• joewxman

    “Even with restrictions to free speech and the press watching your back as much as possible, and destroying all possible rivals”

    What is really more disturbing now with the press is that they are standing by and allowing Rick Santelli of CNBC to be ridiculed and treated in the most infantile way by the administration. If this were the Bush white house the press would have revolted openly. Instead they sell one of their own down the river in fear of the messiah.

    I’m not an unreasonable person nor am i prone to radical hyperbole but what i am seeing is terribly frightening to me. I wonder where we will be when the long hot summer arrives.

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  • Bridey

    Well, stephanie, if the Patriot Act was ripe for abuse, we’ve certainly found the guy to make the most of it, haven’t we?

    As far as Braveheart, well, one sometimes hears rumors that filmmakers put things in movies that they just made up off the tops of their heads.

    Actually, I understand it happens all the time.

  • Bender B. Rodriguez

    Slowly, but surely, even the sycophantic MSM is beginning to see that Obama is a complete putz –

    What if They Held Breakout Sessions and Everyone Broke Out?

    Holding a “fiscal responsibility summit” at the White House in the middle of a government spending spree is a bit like having an Alcoholics Anonymous meeting at a frat house on homecoming weekend.

    This could explain the sparse attendance at yesterday’s session. Economic Recovery Advisory Board Chairman Paul Volcker, penciled in to lead the session on taxes, didn’t come. Veterans Affairs Secretary Eric Shinseki, listed as a moderator of the health-care panel, was also missing, as was Deputy Defense Secretary William Lynn, who had been tapped as a leader of the procurement session. Another mysterious absence: CIA Director Leon Panetta, the Clinton budget director, who was expected to lead the budget panel.

    “It is wonderful to see the speaker here,” President Obama said at the start of his remarks. True: House Speaker Nancy Pelosi (D-Calif.) was in the first row, having walked in 10 minutes after the program began.

    “And,” the president continued, “we’ve got, uh, our representative — I don’t see Harry here.” Also true: Senate Majority Leader Harry Reid (D-Nev.) had another engagement, across town at the Newseum. * * *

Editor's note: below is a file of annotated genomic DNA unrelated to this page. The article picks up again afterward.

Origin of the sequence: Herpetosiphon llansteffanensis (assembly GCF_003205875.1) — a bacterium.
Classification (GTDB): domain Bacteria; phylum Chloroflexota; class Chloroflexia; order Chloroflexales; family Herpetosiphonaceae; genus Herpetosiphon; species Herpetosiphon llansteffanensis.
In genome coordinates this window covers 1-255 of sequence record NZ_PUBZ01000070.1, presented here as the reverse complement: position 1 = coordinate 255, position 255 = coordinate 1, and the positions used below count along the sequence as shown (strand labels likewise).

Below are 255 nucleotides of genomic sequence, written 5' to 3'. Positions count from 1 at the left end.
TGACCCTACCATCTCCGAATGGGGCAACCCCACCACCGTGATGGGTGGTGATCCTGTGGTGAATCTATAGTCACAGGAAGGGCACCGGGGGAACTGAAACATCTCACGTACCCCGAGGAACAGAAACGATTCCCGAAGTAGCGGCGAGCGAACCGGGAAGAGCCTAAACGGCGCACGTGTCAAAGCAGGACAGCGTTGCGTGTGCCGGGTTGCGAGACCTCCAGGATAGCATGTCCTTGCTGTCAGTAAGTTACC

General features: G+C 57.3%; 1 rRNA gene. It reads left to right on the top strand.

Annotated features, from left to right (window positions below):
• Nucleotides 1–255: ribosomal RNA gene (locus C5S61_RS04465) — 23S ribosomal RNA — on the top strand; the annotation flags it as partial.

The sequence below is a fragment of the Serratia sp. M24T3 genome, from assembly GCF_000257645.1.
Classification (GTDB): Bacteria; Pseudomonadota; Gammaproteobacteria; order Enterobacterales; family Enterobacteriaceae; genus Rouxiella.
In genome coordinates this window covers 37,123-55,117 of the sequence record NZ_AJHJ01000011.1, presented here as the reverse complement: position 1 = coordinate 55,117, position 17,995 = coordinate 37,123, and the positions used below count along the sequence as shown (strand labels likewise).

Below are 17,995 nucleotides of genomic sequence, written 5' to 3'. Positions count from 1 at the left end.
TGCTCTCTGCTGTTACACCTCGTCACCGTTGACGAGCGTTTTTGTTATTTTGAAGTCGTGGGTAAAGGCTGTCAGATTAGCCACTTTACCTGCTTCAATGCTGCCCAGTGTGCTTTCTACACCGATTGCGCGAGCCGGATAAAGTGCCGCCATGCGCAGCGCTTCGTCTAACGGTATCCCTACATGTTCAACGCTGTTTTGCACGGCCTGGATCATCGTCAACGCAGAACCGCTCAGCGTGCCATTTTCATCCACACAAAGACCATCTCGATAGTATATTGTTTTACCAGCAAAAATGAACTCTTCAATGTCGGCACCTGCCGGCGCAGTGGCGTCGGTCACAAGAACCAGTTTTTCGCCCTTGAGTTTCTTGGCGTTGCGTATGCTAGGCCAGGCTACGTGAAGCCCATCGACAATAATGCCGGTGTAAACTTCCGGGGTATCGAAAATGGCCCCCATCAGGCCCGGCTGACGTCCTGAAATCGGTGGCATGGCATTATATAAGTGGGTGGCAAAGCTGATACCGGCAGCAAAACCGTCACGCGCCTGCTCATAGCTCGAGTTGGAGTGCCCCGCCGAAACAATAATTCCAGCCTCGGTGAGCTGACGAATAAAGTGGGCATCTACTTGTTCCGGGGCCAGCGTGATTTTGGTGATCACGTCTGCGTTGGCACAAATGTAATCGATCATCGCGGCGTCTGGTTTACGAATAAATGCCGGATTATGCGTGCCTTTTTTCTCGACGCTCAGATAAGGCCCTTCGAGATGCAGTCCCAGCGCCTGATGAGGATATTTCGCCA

Yeah, this gives me a lot of confidence — just like free-falling Wall Street is totally thrilled with this guy.

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  • W.G.

    I was not surprised to hear Sean Penn get off another shot at President Bush.

    The learned Mr. Penn obviously doesn’t know his history too well (big surprise). He should go back and see the things drawn and written about Abraham Lincoln, who I’m sure ranks high as a the paragon of elegance.

    Lincoln was ridiculed for his appearance, both for being a (flyover) country bumpkin and for his height and long arms. In fact, he was frequently portrayed in cartoon and prose as a ‘gorilla’. He was vilified to a degree that would give even today’s lefties pause (or then again, probably not). Read some of Shelby Foote’s “The Civil War: A Narrative” for much-needed context.

    Also, visitors to Theodore Roosevelt’s home on Long Island wouldn’t necessarily come away with the word ‘elegant’ as a description, particularly after seeing the trophy room. The man who fought at San Juan Hill might even take issue with such a description.

    So, if it’s elegance Mr. Penn is satisfied with, I’ll stick with competence. So far, the ‘elegant’ one is far from encouraging. I wish him well.

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  • HNAV


    Thanks for a fine dose honesty, based on a factual record.

    Many Democratic Partisans are emotive, but are not thinking about sound policy, dominating the larger majority with a very loud voice, and a tiresome tendency to lie.

    They really look lost in a Partisan struggle, stuck in a political bigotry against others, instead of being interested in what is best for this Nation.

    That Partisan Pork Bill was an embarrassment, filled with pure politically bribery for Democratic Loyalists.

    Nancy Pelosi and Harry Reid are making many wonder, if the US Congress has become completely inept.

    We watched Mr. Carter fail, with appeasement, taxation, and negativity.

    We seem to see it all happening again, with endless insecure references to bashing the former Bush Administration.

    It is sad to see, and yet, many Democrats seem to be in sincere denial.

    To be frank, Mr. Obama again looked completely in over his head today, playing the Captain in a political theater with a suspicious ‘fiscal responsibility’ as the plot.

    It is all very concerning.

  • chuck

    I have felt that President Bush will be ranked as one of the top presidents.

    For those of you who are looking for Historically accurate pictures from Hollywood or anywhere else for that matter, you might as well stop looking, there is no such thing. The motion picture industry is entertainment not education.

  • dmd25

    Oh, I miss him too, Anchoress….very much—in many ways for many reasons.

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  • ultraguy

    Re. the picture, not all comparisons work. After all, Mel Gibson’s character was literally eviscerated. Oh, wait a minute, maybe it’s more accurate than I thought! ;-)

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  • Misogynist

    US military says US military facility does not violate international law, news at 10

    [Ah, but that should be completely adequate. After all, the Obama campaign investigated its own fundraising and found no abuses! - admin]

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  • paul

    We too miss President Bush.
    For the first time the other day, when Bill Clinton gave a little advice to our new President, not only were we reminded of the excellence of President Bush, but of a sudden, for the first time, Bill C. looked almost good to us as well. Almost.

    And I must add, I am so impressed by all recent posts of Anchoress – She touches so many of the important buttons…politics and religion and national and diplomatic affairs…

    We do not know how you do it.

    But thank you.